Dear Doodlebug

Back in February, when I was pregnant with Oliver, I started writing "Dear Baby" letters to him.  Although I stopped writing them after my miscarriage, it has occurred to me several times since then that I still have a baby to whom I can write letters.  And so, this post begins letters to my daughter, which I have decided to call "Dear Doodlebug."

Dear Doodlebug,

As I write this, you are almost two years old.  Although we knew you would dramatically alter our lives, we really had no idea how much.  This time last year we were preparing ourselves to take you in for open-heart surgery.  We were definitely not expecting that.  Thankfully, everything went well and I am excitedly planning your birthday party.  Although you probably won't ever remember it, it means so much to me because it is your first birthday not in a hospital. Truly something to celebrate!

You like to throw us curve balls a lot.  You also like to throw tantrums a lot.  You are strong-willed and independent and have been most, if not all, of your life.  I find it's getting harder to look at that pouty lower lip and not just grin back at you because you look so darn cute.  I am, however, pleased that you are learning how to throw your arms around in frustration without hitting anyone.  When you get more verbal, I will try to teach you better ways to deal with your anger and to calm yourself down.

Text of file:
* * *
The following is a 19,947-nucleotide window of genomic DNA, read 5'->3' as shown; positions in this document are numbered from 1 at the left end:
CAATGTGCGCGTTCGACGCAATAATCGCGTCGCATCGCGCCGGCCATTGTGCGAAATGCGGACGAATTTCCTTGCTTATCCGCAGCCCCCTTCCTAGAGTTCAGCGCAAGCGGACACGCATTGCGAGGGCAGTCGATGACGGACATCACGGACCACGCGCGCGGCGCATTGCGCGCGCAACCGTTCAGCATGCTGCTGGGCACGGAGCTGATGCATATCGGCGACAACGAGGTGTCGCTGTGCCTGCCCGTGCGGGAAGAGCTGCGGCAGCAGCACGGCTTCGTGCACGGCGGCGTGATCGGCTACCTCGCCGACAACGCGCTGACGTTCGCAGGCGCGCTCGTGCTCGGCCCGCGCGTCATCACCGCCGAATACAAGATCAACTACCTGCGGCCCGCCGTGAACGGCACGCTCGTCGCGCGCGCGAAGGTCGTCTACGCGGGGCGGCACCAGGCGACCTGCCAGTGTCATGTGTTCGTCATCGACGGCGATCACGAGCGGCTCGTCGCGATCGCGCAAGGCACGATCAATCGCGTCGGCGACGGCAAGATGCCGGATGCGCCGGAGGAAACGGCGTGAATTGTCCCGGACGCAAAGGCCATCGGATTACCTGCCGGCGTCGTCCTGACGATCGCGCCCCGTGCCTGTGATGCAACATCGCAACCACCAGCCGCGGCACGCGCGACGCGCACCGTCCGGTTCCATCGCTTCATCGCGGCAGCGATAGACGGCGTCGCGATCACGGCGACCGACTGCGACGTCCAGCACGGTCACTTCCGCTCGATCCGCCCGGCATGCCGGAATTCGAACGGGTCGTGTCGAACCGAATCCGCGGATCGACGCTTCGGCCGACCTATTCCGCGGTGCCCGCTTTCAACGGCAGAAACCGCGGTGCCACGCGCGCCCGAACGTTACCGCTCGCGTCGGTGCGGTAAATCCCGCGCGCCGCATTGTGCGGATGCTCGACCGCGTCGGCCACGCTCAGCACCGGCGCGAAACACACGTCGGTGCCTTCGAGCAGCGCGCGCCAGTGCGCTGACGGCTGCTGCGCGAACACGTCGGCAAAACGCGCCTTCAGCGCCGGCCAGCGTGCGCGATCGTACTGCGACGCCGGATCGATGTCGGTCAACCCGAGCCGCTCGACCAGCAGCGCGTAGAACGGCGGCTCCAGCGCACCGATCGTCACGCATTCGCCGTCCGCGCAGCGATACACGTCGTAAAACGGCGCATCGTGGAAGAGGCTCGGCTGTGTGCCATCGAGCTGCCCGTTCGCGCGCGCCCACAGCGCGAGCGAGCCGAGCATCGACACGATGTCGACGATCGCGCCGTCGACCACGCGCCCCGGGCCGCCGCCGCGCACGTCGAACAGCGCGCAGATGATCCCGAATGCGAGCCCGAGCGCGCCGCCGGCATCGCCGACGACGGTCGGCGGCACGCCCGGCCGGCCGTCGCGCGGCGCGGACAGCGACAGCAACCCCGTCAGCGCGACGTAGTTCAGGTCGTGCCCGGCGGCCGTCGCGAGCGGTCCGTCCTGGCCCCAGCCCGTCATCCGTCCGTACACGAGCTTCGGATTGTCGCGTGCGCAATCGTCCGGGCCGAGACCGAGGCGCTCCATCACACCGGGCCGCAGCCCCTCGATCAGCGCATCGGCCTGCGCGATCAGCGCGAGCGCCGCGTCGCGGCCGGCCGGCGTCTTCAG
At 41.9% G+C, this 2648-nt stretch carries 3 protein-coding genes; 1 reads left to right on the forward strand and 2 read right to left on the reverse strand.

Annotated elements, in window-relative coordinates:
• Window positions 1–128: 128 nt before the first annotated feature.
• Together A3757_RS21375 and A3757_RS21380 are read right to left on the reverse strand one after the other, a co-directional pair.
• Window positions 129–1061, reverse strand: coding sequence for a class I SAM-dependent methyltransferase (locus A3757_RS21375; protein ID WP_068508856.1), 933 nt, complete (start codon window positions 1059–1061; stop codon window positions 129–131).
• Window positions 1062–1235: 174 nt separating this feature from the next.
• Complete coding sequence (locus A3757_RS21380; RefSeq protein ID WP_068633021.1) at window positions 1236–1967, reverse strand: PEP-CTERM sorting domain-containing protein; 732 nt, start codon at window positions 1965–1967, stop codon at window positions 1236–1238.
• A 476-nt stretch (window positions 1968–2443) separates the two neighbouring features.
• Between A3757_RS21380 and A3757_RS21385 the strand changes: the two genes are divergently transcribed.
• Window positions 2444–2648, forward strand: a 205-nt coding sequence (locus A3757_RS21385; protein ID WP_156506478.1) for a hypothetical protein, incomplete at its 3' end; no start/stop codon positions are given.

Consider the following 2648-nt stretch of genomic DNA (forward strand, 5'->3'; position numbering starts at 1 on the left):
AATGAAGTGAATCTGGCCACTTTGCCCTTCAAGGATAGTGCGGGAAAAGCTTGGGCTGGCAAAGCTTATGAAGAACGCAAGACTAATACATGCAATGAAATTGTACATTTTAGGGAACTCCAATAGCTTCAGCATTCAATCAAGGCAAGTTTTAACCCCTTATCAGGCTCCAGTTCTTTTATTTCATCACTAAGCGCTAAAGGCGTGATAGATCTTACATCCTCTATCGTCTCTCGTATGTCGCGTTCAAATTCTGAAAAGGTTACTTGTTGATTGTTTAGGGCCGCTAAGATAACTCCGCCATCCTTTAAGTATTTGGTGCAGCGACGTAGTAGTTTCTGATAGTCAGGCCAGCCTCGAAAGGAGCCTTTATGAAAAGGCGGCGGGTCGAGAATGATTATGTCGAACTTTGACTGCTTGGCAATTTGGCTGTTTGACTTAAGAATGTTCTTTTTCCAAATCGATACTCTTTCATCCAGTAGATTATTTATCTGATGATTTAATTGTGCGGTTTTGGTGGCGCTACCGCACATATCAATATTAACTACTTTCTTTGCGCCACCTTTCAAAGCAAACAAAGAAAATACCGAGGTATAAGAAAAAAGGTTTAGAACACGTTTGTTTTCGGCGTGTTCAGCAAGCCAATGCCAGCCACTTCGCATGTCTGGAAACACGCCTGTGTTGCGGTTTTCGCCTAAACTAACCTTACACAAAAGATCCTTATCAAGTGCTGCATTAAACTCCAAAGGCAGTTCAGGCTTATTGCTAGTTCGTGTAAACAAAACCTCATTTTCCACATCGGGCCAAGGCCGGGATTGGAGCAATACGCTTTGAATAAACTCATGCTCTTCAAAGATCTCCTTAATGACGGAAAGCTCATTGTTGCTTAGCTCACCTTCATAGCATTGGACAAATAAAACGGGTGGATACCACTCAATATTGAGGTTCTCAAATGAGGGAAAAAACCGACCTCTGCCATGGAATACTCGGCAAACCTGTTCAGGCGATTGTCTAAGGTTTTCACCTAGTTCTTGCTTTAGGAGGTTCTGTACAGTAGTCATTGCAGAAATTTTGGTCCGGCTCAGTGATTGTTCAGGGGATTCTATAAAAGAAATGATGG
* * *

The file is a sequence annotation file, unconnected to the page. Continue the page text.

Just so you know, I wasn't very good at this either.  In this respect, you are a mini-me.  I threw some great tantrums in my day.  Luckily, I finally grew out of them, but I know I gave your grandparents a run for their money.  Your Grandma was very good at rubbing my back while I yelled myself out.  It was the only thing that worked.  Your daddy and I have used that trick with you a lot--especially when you were younger and more amenable to being snuggled.  But you laughter, smiles, giggles, and full-tilt running hugs more than make up for the tantrums.  You are amazing and wonderful and complicated.  And you are perfect just the way you are.  We love the you that you were, the you that you are, and the you that you are becoming.  We feel privileged that you picked us to be your parents and we'll do our best not to screw you up too badly.


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